Specific Management

The following management options are recommended:

Antibiotics

Local guidelines should be adhered to but listed below are pragmatic antibiotic regimes that the BTS support.

Patients with low severity pneumonia that are either discharged or admitted (for social reasons or because of significant co-morbidities) and most with moderate severity pneumonia should be prescribed oral antibiotics if they are able to swallow:

  • Amoxicillin 500 mg orally, three times per day for 1 week is the preferred regime.
  • Clarithromycin 500 mg orally, twice per day for one week is an alternative if the patient is allergic to penicillin.
  • Levofloxacin 500mg orally once daily can be used for patients allergic to both drugs mentioned above.

Admitted patients with low and moderate severity pneumonia that are unable to swallow should be given intravenous antibiotics.

Admitted patients with severe pneumonia should be given intravenous antibiotics as soon as possible after the diagnosis made.

The BTS guidelines recommend Co-amoxiclav 1.2 g IV TDS plus Clarithromycin 500 mg IV BD for 7-10 days as an appropriate first-line treatment. However, local resistance patterns and other factors may mean that some hospitals recommend alternative first-line therapy. In this situation local guidelines should be followed.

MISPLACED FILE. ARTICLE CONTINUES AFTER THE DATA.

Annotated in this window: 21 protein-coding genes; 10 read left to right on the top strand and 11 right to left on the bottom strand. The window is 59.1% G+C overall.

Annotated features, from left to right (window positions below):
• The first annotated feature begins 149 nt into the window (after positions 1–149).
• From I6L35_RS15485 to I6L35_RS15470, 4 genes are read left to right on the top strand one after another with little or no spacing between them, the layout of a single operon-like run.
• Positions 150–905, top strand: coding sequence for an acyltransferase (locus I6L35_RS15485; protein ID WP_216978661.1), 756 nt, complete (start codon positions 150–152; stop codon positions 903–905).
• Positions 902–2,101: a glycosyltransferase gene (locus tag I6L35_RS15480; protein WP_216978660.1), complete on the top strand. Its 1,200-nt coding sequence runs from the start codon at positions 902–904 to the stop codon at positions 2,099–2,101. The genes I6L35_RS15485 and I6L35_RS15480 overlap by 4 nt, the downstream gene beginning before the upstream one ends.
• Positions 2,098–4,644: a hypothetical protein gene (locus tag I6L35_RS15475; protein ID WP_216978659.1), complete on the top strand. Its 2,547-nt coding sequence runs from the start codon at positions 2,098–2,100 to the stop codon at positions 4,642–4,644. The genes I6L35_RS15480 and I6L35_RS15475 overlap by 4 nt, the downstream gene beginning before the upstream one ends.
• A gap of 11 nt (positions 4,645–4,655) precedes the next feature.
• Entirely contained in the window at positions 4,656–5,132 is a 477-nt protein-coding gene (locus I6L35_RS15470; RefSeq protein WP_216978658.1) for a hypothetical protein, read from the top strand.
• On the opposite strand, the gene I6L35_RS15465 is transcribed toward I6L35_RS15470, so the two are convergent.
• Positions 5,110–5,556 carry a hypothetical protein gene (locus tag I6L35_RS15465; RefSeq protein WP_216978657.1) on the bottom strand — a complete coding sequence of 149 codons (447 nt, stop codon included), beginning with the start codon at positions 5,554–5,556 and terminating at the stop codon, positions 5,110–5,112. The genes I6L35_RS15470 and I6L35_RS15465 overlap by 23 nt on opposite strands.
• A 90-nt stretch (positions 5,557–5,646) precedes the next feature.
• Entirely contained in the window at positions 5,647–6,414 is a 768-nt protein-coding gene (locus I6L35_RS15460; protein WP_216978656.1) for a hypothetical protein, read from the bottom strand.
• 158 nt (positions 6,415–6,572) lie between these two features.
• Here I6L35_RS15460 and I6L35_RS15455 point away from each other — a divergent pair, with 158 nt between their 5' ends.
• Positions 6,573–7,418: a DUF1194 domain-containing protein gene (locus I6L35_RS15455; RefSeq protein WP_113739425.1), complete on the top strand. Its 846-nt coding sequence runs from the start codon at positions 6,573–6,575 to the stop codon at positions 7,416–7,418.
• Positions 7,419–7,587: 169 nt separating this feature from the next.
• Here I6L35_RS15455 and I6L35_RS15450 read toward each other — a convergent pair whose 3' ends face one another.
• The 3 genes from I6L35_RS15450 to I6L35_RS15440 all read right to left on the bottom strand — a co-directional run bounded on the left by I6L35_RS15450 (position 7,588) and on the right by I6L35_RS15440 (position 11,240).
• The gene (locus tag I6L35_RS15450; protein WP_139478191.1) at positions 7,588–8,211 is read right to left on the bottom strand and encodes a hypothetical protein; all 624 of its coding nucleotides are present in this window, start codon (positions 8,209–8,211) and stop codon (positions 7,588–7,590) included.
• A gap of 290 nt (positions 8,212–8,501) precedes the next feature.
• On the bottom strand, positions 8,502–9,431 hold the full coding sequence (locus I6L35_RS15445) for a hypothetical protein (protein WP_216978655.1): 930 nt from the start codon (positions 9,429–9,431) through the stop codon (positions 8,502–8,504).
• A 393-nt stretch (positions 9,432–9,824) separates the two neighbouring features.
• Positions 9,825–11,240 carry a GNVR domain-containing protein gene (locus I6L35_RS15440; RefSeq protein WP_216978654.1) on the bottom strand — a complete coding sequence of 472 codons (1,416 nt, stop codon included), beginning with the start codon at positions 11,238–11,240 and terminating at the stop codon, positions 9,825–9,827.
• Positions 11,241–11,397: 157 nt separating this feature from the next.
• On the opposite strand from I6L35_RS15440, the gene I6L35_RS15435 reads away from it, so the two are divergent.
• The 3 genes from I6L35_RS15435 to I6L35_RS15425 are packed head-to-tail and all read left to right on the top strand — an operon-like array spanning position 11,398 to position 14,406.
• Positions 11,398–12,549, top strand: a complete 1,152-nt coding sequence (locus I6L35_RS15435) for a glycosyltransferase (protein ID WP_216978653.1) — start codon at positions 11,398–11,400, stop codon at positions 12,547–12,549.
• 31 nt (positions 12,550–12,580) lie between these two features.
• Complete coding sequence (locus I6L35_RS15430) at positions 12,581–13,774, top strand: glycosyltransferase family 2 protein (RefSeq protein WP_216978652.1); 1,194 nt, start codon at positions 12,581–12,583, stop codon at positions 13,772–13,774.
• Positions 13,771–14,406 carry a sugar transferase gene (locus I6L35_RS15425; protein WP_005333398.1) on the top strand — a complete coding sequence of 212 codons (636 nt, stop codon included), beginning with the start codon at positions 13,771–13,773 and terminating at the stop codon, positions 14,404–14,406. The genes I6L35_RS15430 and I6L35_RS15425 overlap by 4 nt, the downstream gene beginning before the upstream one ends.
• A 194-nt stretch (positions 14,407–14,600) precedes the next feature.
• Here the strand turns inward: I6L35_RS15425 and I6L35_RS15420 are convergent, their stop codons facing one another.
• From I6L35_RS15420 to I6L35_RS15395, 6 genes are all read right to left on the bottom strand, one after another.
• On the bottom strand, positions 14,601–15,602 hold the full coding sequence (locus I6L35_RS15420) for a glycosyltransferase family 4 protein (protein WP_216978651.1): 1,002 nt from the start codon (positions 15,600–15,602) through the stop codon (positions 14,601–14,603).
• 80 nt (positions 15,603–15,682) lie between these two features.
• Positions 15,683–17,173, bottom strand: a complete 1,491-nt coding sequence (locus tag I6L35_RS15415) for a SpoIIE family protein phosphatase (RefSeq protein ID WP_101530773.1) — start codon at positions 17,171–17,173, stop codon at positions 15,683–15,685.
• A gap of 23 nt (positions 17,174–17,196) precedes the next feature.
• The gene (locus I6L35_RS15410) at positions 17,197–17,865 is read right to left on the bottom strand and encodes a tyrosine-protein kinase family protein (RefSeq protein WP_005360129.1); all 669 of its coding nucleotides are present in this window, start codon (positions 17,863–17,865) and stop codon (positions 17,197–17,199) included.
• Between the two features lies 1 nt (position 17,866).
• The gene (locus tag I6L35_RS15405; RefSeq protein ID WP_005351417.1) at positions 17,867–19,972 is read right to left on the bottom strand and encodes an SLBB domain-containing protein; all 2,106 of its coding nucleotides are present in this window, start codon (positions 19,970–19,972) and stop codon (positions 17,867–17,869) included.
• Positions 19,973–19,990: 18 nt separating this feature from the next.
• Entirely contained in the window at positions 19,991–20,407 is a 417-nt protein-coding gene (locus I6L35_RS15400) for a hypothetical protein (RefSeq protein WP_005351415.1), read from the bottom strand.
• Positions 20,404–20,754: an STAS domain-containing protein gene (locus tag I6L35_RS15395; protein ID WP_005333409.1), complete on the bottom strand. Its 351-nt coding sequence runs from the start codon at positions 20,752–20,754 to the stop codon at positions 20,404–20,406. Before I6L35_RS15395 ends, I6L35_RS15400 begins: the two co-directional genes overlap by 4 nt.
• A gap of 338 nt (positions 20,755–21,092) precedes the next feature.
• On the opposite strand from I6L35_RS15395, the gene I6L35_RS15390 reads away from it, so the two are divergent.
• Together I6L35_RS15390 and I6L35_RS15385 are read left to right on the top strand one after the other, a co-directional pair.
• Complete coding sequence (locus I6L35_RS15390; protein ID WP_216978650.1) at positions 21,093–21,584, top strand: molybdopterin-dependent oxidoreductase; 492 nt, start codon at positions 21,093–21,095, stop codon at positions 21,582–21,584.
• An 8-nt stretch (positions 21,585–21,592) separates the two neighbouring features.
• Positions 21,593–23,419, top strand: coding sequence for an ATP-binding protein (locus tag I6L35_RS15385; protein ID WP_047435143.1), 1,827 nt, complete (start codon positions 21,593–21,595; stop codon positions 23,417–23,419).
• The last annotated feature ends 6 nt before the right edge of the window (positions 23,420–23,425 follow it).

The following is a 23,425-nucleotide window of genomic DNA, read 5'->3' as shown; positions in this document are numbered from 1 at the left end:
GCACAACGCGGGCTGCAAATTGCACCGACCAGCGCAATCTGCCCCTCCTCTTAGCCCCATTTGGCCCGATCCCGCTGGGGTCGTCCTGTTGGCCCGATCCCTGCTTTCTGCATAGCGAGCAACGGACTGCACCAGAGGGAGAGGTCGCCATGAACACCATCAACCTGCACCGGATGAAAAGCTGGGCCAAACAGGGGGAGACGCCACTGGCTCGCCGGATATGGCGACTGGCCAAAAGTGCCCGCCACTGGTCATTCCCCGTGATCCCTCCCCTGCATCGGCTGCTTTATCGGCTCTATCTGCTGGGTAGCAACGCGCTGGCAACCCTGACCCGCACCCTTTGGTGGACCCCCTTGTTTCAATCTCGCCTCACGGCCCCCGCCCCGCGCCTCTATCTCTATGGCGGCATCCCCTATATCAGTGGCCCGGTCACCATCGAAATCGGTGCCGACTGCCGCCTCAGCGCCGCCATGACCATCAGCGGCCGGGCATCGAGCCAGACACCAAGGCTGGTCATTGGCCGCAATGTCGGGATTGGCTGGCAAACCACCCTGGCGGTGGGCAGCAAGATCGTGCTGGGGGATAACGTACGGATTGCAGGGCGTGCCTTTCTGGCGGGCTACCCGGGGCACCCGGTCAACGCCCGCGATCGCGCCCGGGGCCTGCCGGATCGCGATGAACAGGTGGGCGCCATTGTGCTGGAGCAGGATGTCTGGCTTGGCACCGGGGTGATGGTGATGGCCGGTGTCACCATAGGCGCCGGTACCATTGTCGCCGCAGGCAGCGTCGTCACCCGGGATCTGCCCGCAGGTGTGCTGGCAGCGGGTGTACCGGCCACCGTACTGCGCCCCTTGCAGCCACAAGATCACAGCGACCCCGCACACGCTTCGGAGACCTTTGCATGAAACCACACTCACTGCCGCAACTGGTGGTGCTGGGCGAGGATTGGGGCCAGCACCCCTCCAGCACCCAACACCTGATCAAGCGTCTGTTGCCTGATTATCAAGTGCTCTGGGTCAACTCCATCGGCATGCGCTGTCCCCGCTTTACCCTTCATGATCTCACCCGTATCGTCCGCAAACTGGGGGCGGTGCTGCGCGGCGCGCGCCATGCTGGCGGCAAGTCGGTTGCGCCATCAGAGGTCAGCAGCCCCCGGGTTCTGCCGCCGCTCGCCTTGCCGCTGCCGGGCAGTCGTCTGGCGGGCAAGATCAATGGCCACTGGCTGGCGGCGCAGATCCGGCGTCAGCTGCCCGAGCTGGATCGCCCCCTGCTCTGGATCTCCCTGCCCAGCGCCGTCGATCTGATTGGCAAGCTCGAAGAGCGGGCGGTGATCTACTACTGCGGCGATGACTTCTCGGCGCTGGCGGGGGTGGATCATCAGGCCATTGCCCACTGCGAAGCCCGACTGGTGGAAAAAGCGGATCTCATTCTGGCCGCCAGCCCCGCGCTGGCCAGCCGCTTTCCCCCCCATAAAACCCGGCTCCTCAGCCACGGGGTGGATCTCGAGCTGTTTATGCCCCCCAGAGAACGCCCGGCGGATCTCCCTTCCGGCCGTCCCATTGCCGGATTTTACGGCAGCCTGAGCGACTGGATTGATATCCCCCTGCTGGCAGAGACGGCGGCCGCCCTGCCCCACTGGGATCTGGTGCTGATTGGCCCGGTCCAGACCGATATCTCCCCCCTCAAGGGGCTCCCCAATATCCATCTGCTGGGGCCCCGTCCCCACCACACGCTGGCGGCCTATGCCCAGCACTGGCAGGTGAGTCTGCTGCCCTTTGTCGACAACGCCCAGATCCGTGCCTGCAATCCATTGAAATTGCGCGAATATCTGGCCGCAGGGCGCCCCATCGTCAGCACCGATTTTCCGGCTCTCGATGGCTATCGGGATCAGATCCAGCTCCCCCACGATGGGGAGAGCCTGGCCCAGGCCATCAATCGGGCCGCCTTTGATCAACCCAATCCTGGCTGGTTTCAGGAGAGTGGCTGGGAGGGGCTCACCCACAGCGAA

If penicillin allergic, consider Cefuroxime plus Clarithromycin. If penicillin and clarithromycin allergic, consider Levofloxacin.

Learning bite

Antibiotics should be started in the ED as soon as possible after the diagnosis is made (usually on chest radiography) and within 4 hours of arrival in all cases. Local antibiotic guidelines should be followed.

Oxygen

The BTS oxygen guidelines should be followed [6]. Oxygen should be prescribed and administered if the oxygen saturations are below 94% on air or the arterial oxygen tension PaO2 is less than 8kPa.

Para-pneumonic effusions

Para-pneumonic effusions are found in up to a half of all patients admitted with CAP. Thoracocentesis is recommended in all cases to identify those that are infected (empyemas).

Where there is evidence that the pleural aspirate is infected (clear but pH<7.2 or cloudy/pus) a pleural drain should be inserted.

The following are not recommended:

  • Steroids: Are not recommended in the routine treatment of pneumonia of any severity
  • Chest physiotherapy:¬†Classical chest clearance techniques are not routinely recommended for patients admitted with pneumonia but may have a place in patients with pre-existing lung conditions
  • NIV: CPAP and NIV have not been demonstrated to improve mortality in patients with respiratory failure secondary to pneumonia and their routine use is not recommended.
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